You can't manage what you don't measure. It sounds simple enough, but the reality of the mobile applications performance testing market is far from straightforward. Just ask Jim Duffy, software test engineer for Trimble Navigation. An early version of his company's mobile app crashed when only five users tried to log on. That's when they knew they had to get serious about mobile performance testing.
That's a story software project managers everywhere should be able to relate to. They know they need to get aggressive about testing to preserve brand reputation as well as stay ahead of cost overruns and of course reduce risk. But testing is challenging. Add up the number of phones, tablets, phablets, networks and operating systems and then think about the hundreds of millions of users swiping, pressing, typing, shaking and interacting and it's little wonder corporations are struggling to implement a performance testing strategy.
Finally, after several years of dancing around it, experts predict this is the year the mobile performance testing tools market is really going to take off. Perhaps because of some well-publicized disasters (like healthcare.gov), a recent IDC survey shows performance is second only to security testing in importance to corporations for the coming year. And the performance testing wish list is huge: scalable, cost-effective, data-rich, fast, realistic, capable of integration and maybe even predictive.
There are lots of options in the market today, but adoption is not going to be pain free. Software project managers have to think outside the box, move faster than they ever have before and try to find mobile performance testing tools that fit their company's development style. Here are three popular choices.
SOASTA offers great CI integration
First and foremost, corporations have to eliminate the "old school" testing mentality. In the client server days, testing was focused on the 300 or 400 internal employees who used an application. "Today, it's hundreds of thousands of people or millions of people," said Peter Galvin of SOASTA Inc. "This requires a totally different type of testing." No retro-fitting is allowed.
In fact, it's just the opposite. In this fast-paced world, development organizations have completely outstripped QA, Galvin said, which is why, like many other companies, SOASTA has gotten behind continuous integration (CI). CI could bring everyone involved in an application together with scheduled sharing of information, test results and more. To get there, SOASTA has created a CI mobile testing framework with over 100 locations to test from.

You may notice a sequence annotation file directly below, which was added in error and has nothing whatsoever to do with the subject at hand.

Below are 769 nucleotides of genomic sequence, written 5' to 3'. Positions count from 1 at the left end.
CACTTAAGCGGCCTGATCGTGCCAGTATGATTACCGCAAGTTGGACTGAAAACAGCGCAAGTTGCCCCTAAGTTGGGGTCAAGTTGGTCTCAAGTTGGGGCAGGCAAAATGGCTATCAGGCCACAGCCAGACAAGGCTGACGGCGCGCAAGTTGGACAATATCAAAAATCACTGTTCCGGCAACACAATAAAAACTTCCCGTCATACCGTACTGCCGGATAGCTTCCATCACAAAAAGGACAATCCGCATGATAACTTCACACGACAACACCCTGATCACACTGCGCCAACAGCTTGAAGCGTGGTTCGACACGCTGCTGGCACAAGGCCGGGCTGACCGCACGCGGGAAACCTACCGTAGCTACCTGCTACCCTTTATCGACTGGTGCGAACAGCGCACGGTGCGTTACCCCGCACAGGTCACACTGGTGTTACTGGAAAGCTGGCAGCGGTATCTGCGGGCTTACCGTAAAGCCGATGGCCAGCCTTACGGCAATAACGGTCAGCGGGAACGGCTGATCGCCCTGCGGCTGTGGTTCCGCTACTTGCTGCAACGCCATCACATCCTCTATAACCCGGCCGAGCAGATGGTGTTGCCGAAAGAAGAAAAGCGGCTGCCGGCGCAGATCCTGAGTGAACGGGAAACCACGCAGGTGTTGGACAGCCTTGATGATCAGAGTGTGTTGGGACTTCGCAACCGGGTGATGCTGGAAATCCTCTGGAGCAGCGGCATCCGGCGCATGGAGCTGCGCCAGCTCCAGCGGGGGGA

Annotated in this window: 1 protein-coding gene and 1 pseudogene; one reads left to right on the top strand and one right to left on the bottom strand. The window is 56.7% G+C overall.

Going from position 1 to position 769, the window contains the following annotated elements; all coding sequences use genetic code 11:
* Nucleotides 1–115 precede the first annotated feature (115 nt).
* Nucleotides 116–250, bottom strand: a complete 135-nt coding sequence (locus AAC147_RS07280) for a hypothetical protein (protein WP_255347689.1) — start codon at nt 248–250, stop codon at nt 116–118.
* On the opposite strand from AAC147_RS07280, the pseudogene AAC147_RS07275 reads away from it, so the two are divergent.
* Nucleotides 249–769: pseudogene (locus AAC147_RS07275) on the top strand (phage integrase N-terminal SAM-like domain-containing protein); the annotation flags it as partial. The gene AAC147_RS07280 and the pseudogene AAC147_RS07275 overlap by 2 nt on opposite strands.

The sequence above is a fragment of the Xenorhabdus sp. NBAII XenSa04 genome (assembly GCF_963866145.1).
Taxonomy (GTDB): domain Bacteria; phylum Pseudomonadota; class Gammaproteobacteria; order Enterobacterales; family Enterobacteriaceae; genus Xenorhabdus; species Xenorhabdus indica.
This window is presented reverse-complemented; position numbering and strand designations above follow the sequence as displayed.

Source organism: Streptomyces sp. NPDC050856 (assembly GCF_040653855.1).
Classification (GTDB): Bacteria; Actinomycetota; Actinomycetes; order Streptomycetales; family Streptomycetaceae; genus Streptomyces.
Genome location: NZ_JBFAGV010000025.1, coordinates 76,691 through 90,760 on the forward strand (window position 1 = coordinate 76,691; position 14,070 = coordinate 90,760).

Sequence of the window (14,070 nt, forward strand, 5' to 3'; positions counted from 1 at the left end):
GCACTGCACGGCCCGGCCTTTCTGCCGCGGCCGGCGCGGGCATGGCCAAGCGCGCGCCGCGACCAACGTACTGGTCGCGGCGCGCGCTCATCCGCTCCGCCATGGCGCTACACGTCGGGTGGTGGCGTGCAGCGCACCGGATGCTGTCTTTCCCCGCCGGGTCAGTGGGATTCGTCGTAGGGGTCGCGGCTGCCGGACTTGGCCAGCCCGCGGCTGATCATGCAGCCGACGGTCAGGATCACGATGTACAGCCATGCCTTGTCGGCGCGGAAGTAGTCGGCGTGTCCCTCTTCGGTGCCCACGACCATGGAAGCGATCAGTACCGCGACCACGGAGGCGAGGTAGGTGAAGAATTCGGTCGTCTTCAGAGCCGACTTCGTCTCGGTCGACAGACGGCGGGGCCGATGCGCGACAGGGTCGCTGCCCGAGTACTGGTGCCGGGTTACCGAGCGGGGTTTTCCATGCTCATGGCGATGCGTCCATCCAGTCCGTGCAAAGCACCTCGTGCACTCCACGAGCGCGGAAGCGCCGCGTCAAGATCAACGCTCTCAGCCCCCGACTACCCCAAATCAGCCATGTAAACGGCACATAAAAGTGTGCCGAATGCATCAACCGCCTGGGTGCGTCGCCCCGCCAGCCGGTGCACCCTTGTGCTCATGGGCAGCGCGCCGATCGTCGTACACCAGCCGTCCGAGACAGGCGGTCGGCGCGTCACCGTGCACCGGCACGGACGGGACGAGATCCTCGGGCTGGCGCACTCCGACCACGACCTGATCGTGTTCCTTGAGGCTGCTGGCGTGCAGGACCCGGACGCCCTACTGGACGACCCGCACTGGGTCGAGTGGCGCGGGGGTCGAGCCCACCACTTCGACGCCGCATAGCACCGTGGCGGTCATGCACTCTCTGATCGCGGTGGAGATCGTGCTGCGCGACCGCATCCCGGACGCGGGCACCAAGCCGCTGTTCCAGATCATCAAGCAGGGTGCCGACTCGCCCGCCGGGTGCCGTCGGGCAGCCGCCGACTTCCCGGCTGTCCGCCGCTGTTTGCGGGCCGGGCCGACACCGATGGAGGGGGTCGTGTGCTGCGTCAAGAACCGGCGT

The company's TouchTest library integrates with the application automatically and then tests can be run from a CI server. Although the process is automated, it's designed to capture information -- like gestures or events -- that used to be only available through manual testing. That means faster testing and lower costs, Galvin said.
SOASTA offers its service on a subscription basis.
Neotys gets at real device metrics
Neotys USA Inc. is also promising less expensive and faster testing -- 2 to 5 times faster -- and taking a different road to get there. Marketing Vice President Jonathan Bracken says the company's NeoLoad fully integrates network emulation and device simulation within the product. And a brand new partnership with Perfecto Mobile Ltd. allows the company to offer real device metrics under load or what Bracken calls "the complete end-user experience." With access to Perfecto's comprehensive lab, NeoLoad is now able to drill down and look at testing details like heat or CPU usage. NeoLoad has a scriptless, GUI-based design and built-in automation.
Neotys is just trying to keep it real, Bracken said. "If your test is not realistic, your app might 'pass' but when it hits the real world, it won't work."
That's why Trimble's Duffy is now using NeoLoad to improve development of the heavy construction industry company's dashboard-based mobile app. "Are we moving more swiftly on product development?" he said. "Maybe not. But we are moving more confidently because now we know the product and the system are not going to crash."
NeoLoad mobile performance testing tools are available on a subscription basis, but if you just need to test up to 50 virtual users, it's free.
Dynatrace adds the ability to track users
Dynatrace's PurePath technology can be inserted into a mobile device allowing companies to trace each transaction to the method level across the infrastructure down to the server level if necessary. "Using PurePath, we absolutely know how users interact," said David Jones, technology strategist for Dynatrace (formerly Compuware). "We can pull a tremendous amount of information out about the user actions, which are important to understand when you have performance-related issues."
The technology looks at the state of the device, what the user is doing as well as the network and the server and can put all the results in context. You can try Dynatrace's performance testing tools for free for 15 days, and then it's available on a subscription basis.
Mobile performance testing tools are just a piece in the puzzle
No matter the testing provider, though, the key is getting corporations to truly think through the testing process and break down those barriers between developers and testers, said SOASTA's Galvin. "We're all about helping companies come up with best practices. That's what this market needs."
See the answers to some frequently asked questions about mobile app performance
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